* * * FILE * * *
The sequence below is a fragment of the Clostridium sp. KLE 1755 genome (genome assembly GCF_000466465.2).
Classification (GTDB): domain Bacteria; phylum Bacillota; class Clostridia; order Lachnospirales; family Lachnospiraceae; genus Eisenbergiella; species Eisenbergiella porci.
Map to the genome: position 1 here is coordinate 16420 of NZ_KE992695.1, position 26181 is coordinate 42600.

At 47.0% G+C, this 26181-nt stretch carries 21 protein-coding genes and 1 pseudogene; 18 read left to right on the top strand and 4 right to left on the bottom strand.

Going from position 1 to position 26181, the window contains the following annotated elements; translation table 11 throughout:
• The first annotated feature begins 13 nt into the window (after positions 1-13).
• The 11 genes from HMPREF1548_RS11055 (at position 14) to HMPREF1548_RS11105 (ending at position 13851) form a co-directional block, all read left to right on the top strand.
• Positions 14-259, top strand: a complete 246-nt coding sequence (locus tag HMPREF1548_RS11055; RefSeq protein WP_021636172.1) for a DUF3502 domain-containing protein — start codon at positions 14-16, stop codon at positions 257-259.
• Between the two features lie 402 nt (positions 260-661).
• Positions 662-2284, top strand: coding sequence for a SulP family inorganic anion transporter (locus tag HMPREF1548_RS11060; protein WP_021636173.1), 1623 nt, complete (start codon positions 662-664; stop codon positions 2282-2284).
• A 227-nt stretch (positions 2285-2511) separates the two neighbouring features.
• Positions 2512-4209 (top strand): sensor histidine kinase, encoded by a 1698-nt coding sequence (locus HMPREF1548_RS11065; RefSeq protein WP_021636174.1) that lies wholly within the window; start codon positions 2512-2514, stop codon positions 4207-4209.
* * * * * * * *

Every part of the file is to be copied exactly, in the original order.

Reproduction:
The sequence below is a fragment of the Clostridium sp. KLE 1755 genome (genome assembly GCF_000466465.2).
Classification (GTDB): domain Bacteria; phylum Bacillota; class Clostridia; order Lachnospirales; family Lachnospiraceae; genus Eisenbergiella; species Eisenbergiella porci.
Map to the genome: position 1 here is coordinate 16420 of NZ_KE992695.1, position 26181 is coordinate 42600.

At 47.0% G+C, this 26181-nt stretch carries 21 protein-coding genes and 1 pseudogene; 18 read left to right on the top strand and 4 right to left on the bottom strand.

Going from position 1 to position 26181, the window contains the following annotated elements; translation table 11 throughout:
• The first annotated feature begins 13 nt into the window (after positions 1-13).
• The 11 genes from HMPREF1548_RS11055 (at position 14) to HMPREF1548_RS11105 (ending at position 13851) form a co-directional block, all read left to right on the top strand.
• Positions 14-259, top strand: a complete 246-nt coding sequence (locus tag HMPREF1548_RS11055; RefSeq protein WP_021636172.1) for a DUF3502 domain-containing protein — start codon at positions 14-16, stop codon at positions 257-259.
• Between the two features lie 402 nt (positions 260-661).
• Positions 662-2284, top strand: coding sequence for a SulP family inorganic anion transporter (locus tag HMPREF1548_RS11060; protein WP_021636173.1), 1623 nt, complete (start codon positions 662-664; stop codon positions 2282-2284).
• A 227-nt stretch (positions 2285-2511) separates the two neighbouring features.
• Positions 2512-4209 (top strand): sensor histidine kinase, encoded by a 1698-nt coding sequence (locus HMPREF1548_RS11065; RefSeq protein WP_021636174.1) that lies wholly within the window; start codon positions 2512-2514, stop codon positions 4207-4209.